Intergovernmental Relations and Climate Change Policy

Lead Research Organisation: Aberystwyth University
Department Name: International Politics


Central Research Question: How do intergovernmental relations affect climate change policy in multi-level systems between 2007 and 2022?

Intergovernmental relations (IGR) could be defined as the relations between different governments within multi-level systems, including the processes and institutions that facilitate intergovernmental interaction. Concerns over climate change have increased in recent years and it is also increasingly recognized that ambitious action is required by all levels of governments to mitigate the most severe consequences and to implement appropriate adaptation measures. As such, climate change policy has gained a more prominent presence within intergovernmental forums. It is thought that IGR has a significant role in explaining climate change policy positions within multilevel states as this policy area is often characterised by a significant degree of overlapping in domestic authority. However, empirical research to support claims on IGR-climate change policy linkages are limited in volume.
My project seeks to explain how IGR effects climate change policy in multilevel states by focusing especially on the role of political parties and constitutional arrangements. Other significant variables include the degree of institutionalisation and the predominant direction of intergovernmental interaction. The project also considers whether the significance of IGR is different for climate change mitigation policies compared to climate change adaptation policies. The majority of research on IGR is concerned with formal relations within federated states. These gaps within the literature will be addressed by systematically analysing both informal and formal IGR, including Intergovernmental Councils (IGCs) and by comparing IGR on climate change policy between federal, quasi federal and devolved unitary states.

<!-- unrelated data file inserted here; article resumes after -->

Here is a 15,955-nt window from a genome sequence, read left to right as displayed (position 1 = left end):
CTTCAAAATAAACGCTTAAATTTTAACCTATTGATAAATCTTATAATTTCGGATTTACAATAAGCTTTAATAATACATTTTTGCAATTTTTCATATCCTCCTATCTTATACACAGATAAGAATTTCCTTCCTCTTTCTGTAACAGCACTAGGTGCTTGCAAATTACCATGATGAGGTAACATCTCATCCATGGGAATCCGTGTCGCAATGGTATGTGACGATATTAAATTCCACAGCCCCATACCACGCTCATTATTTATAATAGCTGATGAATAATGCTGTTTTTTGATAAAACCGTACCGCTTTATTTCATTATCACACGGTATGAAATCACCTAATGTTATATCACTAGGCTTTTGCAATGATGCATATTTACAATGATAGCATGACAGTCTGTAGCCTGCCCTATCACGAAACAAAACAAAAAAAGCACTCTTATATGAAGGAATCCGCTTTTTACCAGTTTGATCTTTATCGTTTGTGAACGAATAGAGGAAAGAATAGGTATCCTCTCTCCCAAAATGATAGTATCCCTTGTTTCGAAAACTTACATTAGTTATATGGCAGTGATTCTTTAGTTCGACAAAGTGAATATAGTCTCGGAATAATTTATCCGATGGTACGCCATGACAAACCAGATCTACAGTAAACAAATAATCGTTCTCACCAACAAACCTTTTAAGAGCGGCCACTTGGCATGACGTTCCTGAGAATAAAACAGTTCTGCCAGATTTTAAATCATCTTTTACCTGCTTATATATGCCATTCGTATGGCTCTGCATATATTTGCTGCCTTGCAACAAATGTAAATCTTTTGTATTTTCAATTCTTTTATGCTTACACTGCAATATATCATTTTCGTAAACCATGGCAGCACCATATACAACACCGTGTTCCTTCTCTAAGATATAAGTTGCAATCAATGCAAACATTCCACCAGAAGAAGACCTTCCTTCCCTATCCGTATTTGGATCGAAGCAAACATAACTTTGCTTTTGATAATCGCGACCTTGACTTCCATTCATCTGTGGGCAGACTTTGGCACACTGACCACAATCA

The project is designed as a convergent comparative case study, using semi-structured interviews, policy documents, questionnaire data and official statistics. Three cases are selected, each including a policy analysis of the central government and one sub-state government: first, the UK and Welsh governments; second, the Spanish and Catalan governments; and third, the Belgian and Flemish governments. Intergovernmental conflicts are known to be prominent in these cases, thus an important part of the inquiry involves an examination into some of the conditions that have contributed towards a high occurrence of intergovernmental conflict that in turn effects climate change policy. Following the case study chapters the most significant findings will be discussed comparatively and in relation to findings in other literatures. This project will contribute towards the literature of comparative federalism by applying analysis across different constitutional contexts and the empirical findings will also be of relevance to the literatures of multi-level governance and environmental federalism. Policy recommendations for improving practices of IGR for climate change policy and potential areas for further research will be outlined in the conclusion.


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Studentship Projects

Project Reference Relationship Related To Start End Student Name
ES/P00069X/1 01/10/2017 30/09/2027
2476632 Studentship ES/P00069X/1 01/10/2020 30/09/2024 Llyr Ab Einion